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Year : 2008  |  Volume : 74  |  Issue : 5  |  Page : 512-513

Linear and whorled nevoid hypermelanosis

Department of Dermatology and Venereology, GGS Medical College and Hospital, Faridkot-151 203, India

Correspondence Address:
B K Brar
C/o Brar Eye Hospital, Kotkopura, Faridkot, Punjab
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Source of Support: None, Conflict of Interest: None

DOI: 10.4103/0378-6323.44325

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How to cite this article:
Brar B K, Mahajan B B, Puri N. Linear and whorled nevoid hypermelanosis. Indian J Dermatol Venereol Leprol 2008;74:512-3

How to cite this URL:
Brar B K, Mahajan B B, Puri N. Linear and whorled nevoid hypermelanosis. Indian J Dermatol Venereol Leprol [serial online] 2008 [cited 2020 Nov 23];74:512-3. Available from:


Linear and whorled nevoid hypermelanosis is characterized by linear streaks of hyperpigmentation along the Blaschko's lines. [1] It is also known as 'zebra-like pigmentation'. The pigmentary anomalies become apparent in infancy or early childhood and usually remain stable, but may either increase in extent or fade over time. Histopathology suggests melanocytic hypermelanosis in most cases, but pigmentary incontinence has also been reported.

Striking homologies exist between hypomelanosis of Ito and linear and whorled nevoid hypermelanosis (LWH). In addition, several patients have been reported who display bands of both hypopigmentation and hyperpigmentation, making the distinction between hypomelanosis of Ito and LWH somewhat blurred.

Emerging opinion is that a revised nomenclature should group hypomelanosis of Ito and LWH as a single entity including hypopigmentation or hyperpigmentation along the  Lines of Blaschko More Details, possible association with extracutaneous anomalies seen in approximately 30% of patients, and somatic mosaicism in a yet undetermined but several different genes involved in human pigmentation.

A 4 years old female child presented to the department of dermatology with multiple streaks of hyperpigmentation following the lines of Blaschko, all over the body. She was born of a full term vaginal delivery following an uneventful first pregnancy in the 27-year-old mother. The growth and development of the child was normal. Her parents and other family members were normal, and their was no history of consanguinity.

The child remained well for the first 6 weeks of life; but after 6 weeks, the mother noticed dark-colored streaks of linear and whorled pattern developing over the body of the child, involving almost the whole body; the streaks gradually became darker and darker. There was no history of erythema or vesiculobullous lesions. At about 1 year the lesions stabilized in color, and no new lesions developed after that.

Cutaneous examination revealed multiple, brown, hyperpigmented swirls and streaks along the lines of Blaschko, located symmetrically all over the body. The texture of the skin was normal over the streaks. In between the hyperpigmented streaks, the skin was normal. On the abdomen, a whorl type pattern was present; while the legs and arms had linear streaks. On the face, upper eyelids and ears were involved, but palms, soles, eyes, nails, and teeth of the child were normal. Skin biopsy showed diffuse basal cell hyperpigmentation with increase in the number of basal melanocytes. There was no incontinence of pigment, melanophages in dermis or giant melanosomes. The benign nature of the disorder was explained to the patient.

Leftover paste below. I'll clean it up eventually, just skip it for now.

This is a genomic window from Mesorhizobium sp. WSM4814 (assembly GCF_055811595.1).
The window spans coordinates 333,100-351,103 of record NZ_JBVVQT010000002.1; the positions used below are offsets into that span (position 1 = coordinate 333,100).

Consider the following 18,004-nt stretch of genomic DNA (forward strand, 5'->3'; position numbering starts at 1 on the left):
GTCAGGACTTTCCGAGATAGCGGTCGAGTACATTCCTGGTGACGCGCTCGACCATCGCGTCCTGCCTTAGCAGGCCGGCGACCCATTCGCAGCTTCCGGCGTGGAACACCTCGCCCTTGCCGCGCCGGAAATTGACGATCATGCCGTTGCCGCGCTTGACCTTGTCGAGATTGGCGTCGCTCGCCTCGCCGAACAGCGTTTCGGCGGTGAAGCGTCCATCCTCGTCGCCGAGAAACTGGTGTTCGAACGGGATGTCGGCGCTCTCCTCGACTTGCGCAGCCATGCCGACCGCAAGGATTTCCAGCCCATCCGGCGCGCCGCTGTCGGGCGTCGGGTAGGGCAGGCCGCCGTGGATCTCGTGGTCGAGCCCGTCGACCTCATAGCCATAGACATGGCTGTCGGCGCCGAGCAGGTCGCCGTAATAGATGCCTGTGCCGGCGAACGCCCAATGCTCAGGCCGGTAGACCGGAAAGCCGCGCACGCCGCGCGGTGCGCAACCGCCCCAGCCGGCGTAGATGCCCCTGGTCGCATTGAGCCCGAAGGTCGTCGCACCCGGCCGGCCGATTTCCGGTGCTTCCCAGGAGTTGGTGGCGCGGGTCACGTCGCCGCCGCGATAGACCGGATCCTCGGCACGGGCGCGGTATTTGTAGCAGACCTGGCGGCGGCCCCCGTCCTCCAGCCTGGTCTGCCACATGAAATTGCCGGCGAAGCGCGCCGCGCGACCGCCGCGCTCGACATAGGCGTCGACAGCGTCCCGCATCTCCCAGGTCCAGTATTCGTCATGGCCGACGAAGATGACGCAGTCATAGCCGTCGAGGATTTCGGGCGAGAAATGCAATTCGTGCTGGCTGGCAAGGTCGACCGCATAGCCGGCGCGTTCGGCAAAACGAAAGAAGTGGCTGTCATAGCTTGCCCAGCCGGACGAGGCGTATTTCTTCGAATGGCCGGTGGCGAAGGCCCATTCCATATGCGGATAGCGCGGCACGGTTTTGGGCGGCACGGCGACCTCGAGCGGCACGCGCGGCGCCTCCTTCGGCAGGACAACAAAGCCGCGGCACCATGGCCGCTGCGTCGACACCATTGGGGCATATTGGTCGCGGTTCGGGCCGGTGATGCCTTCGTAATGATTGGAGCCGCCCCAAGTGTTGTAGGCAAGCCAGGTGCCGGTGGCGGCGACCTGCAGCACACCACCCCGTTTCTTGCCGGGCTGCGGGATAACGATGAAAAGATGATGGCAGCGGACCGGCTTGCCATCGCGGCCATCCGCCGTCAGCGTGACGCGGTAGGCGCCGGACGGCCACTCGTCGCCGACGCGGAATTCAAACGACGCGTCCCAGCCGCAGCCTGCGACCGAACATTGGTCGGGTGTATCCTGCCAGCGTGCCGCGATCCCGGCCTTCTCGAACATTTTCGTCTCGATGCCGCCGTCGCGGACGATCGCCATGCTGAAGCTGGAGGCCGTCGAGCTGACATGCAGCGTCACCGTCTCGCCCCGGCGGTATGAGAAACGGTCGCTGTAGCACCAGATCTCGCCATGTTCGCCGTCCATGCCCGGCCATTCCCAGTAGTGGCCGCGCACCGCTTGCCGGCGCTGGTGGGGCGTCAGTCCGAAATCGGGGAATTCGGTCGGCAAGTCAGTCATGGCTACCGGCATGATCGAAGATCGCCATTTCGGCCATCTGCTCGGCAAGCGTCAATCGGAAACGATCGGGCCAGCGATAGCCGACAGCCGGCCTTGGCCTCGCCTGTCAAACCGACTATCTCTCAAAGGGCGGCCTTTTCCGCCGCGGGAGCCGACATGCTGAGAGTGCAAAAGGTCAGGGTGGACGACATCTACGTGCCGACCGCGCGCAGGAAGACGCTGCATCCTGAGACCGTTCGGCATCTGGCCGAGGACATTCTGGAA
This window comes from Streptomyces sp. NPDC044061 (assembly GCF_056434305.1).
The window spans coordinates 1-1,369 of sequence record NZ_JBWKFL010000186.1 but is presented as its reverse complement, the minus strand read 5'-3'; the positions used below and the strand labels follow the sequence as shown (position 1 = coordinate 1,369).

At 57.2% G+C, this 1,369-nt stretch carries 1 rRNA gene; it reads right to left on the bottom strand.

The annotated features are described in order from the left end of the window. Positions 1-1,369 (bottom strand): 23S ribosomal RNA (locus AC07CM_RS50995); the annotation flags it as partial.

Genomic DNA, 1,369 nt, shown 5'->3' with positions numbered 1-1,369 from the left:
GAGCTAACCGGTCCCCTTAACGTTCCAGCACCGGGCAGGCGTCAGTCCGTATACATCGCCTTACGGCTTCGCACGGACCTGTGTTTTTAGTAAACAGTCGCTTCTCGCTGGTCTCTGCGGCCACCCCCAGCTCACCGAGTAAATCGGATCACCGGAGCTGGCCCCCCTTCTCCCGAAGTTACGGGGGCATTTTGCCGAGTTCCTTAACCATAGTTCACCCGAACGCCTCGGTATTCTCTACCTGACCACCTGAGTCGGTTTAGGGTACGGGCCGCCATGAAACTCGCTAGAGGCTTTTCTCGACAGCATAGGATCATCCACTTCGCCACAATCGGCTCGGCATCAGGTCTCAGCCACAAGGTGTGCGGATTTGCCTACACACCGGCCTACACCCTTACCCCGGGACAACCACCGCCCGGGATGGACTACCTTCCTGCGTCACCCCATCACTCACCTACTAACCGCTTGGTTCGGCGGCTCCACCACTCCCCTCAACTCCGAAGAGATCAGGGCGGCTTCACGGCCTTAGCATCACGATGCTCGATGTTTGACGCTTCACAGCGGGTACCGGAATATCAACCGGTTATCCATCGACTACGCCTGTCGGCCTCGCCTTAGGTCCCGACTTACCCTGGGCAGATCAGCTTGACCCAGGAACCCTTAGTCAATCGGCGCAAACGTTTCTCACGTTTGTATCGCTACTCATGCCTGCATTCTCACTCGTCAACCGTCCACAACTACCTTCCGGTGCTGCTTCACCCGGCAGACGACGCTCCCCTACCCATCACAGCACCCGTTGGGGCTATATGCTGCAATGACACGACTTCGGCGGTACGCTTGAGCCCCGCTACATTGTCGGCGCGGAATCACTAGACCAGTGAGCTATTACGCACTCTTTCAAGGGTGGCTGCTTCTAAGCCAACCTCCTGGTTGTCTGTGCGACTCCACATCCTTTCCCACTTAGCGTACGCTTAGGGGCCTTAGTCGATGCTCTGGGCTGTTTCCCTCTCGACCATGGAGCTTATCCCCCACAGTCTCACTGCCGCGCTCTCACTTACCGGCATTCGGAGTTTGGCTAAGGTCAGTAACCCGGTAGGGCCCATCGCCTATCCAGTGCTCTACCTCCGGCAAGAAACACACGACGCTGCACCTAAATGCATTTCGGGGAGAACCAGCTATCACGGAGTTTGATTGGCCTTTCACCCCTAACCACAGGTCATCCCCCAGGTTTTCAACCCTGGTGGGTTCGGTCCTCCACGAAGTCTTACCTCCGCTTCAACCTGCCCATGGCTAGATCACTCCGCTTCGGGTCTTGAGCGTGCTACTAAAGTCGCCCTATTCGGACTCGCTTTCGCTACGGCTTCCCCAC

Somatic chromosomal mosaicism may present as isolated pigmentary abnormalities or multiple congenital anomalies with mental retardation. [2],[3],[4]

The differential diagnosis includes incontinentia pigmenti, epidermal nevi, and hypomelanosis of Ito. In incontinentia pigmenti, [5] the skin manifestations pass through four successive stages: vesicular, verrucous, whorl- or streak-like hyperpigmentation, and hypopigmented scars. Skin appendages, including hair and teeth, are commonly affected in incontinentia pigmenti with scarring alopecia and peg-shaped teeth. Lack of the above-mentioned features, absence of basal cell degeneration, incontinence of melanin pigment, tissue eosinophilia, and melanophages in the dermis in the skin histopathology ruled out the possibility of incontinentia pigmenti in the present case.

Epidermal nevi are often noticeable during infancy as hyperpigmented streaks along Blaschko's line, which become papillomatous and hyperkeratotic with time. Extensive skin involvement is often associated with skeletal, ocular, and nervous system anomalies. In the absence of histopathologic evidence of hyperkeratosis, acanthosis, elongation of rete ridges, papillomatosis, and occasional evidence of vacuolization, the possibility of epidermolytic hyperkeratosis was not entertained.

The scarcity of the reports prompts the present communication; and to the best of our knowledge, this is the second case reported from India.

The importance of this report lies in the fact that this condition is not only rare but also, there are very few cases of LWH reported in the literature till date.

  References Top

1.Loomis CA. Linear hyperpigmentation including mosaicism. Semin Cutan Med Surg 1997;16:44.  Back to cited text no. 1  [PUBMED]  
2.Davis DG, Shaw MW. An unusual human mosaic for skin pigmentation. N Engl J Med 1964;270:1384-9.  Back to cited text no. 2  [PUBMED]  
3.Griffths WA. Reticulate pigmentary disorders: A review. Clin Exp Dermatol 1984;9:439-50.  Back to cited text no. 3    
4.Verghese S, Naevlin A, Miller M, Burton BK. Mosaic trisomy 7 in a patient with pigmentary abnormalities. Am J Med Genet 1999;87:372-4.  Back to cited text no. 4    
5.Landy SJ, Donnai D. Incontinentia pigmenti (Block-Sulzberger syndrome). J Med Genet 1993;30:53-9.  Back to cited text no. 5  [PUBMED]  [FULLTEXT]

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